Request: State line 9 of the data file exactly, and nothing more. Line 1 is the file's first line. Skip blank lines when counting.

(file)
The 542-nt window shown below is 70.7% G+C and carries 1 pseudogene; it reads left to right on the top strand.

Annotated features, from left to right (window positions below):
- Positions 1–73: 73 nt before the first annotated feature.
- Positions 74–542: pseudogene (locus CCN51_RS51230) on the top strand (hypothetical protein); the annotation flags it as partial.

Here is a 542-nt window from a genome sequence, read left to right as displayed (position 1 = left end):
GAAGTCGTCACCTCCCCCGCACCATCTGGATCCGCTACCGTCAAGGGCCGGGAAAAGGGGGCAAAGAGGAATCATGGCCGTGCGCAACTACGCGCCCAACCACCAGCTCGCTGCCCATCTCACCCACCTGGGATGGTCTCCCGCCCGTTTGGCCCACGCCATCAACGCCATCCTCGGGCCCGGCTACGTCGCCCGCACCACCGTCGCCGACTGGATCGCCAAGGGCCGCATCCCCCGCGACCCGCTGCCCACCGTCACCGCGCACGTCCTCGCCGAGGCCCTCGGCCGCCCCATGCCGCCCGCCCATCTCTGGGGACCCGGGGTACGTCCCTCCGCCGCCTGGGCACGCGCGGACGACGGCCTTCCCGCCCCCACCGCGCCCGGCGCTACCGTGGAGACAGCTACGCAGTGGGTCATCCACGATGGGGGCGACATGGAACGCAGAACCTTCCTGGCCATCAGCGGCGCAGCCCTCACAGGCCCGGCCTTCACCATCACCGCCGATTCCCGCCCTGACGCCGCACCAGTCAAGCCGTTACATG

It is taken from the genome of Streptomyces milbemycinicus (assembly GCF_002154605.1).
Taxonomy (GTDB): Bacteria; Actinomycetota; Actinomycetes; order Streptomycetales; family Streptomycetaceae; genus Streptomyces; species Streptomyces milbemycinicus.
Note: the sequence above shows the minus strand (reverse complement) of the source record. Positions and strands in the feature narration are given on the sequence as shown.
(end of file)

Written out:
Note: the sequence above shows the minus strand (reverse complement) of the source record. Positions and strands in the feature narration are given on the sequence as shown.